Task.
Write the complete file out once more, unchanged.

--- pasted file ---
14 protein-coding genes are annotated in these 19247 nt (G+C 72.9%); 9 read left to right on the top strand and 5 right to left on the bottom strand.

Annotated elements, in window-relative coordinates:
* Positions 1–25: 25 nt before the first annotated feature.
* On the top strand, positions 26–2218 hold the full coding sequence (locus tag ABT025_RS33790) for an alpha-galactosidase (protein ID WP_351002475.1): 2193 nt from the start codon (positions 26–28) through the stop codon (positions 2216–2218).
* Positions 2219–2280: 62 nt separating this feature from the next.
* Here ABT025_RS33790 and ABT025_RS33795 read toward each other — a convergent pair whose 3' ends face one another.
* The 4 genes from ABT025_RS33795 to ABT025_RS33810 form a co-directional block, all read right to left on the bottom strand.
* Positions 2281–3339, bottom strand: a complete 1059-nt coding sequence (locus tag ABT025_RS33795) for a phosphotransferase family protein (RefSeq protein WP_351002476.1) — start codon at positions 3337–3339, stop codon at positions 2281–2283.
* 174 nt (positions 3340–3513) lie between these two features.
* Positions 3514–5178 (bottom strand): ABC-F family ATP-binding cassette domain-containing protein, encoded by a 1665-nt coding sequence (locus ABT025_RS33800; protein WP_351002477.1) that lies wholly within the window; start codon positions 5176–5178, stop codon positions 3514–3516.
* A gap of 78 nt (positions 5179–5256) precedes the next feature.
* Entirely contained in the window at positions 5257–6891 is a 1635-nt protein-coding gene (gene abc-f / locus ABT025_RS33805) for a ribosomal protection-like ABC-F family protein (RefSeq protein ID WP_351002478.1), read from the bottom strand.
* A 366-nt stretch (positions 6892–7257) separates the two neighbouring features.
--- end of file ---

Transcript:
14 protein-coding genes are annotated in these 19247 nt (G+C 72.9%); 9 read left to right on the top strand and 5 right to left on the bottom strand.

Annotated elements, in window-relative coordinates:
* Positions 1–25: 25 nt before the first annotated feature.
* On the top strand, positions 26–2218 hold the full coding sequence (locus tag ABT025_RS33790) for an alpha-galactosidase (protein ID WP_351002475.1): 2193 nt from the start codon (positions 26–28) through the stop codon (positions 2216–2218).
* Positions 2219–2280: 62 nt separating this feature from the next.
* Here ABT025_RS33790 and ABT025_RS33795 read toward each other — a convergent pair whose 3' ends face one another.
* The 4 genes from ABT025_RS33795 to ABT025_RS33810 form a co-directional block, all read right to left on the bottom strand.
* Positions 2281–3339, bottom strand: a complete 1059-nt coding sequence (locus tag ABT025_RS33795) for a phosphotransferase family protein (RefSeq protein WP_351002476.1) — start codon at positions 3337–3339, stop codon at positions 2281–2283.
* 174 nt (positions 3340–3513) lie between these two features.
* Positions 3514–5178 (bottom strand): ABC-F family ATP-binding cassette domain-containing protein, encoded by a 1665-nt coding sequence (locus ABT025_RS33800; protein WP_351002477.1) that lies wholly within the window; start codon positions 5176–5178, stop codon positions 3514–3516.
* A gap of 78 nt (positions 5179–5256) precedes the next feature.
* Entirely contained in the window at positions 5257–6891 is a 1635-nt protein-coding gene (gene abc-f / locus ABT025_RS33805) for a ribosomal protection-like ABC-F family protein (RefSeq protein ID WP_351002478.1), read from the bottom strand.
* A 366-nt stretch (positions 6892–7257) separates the two neighbouring features.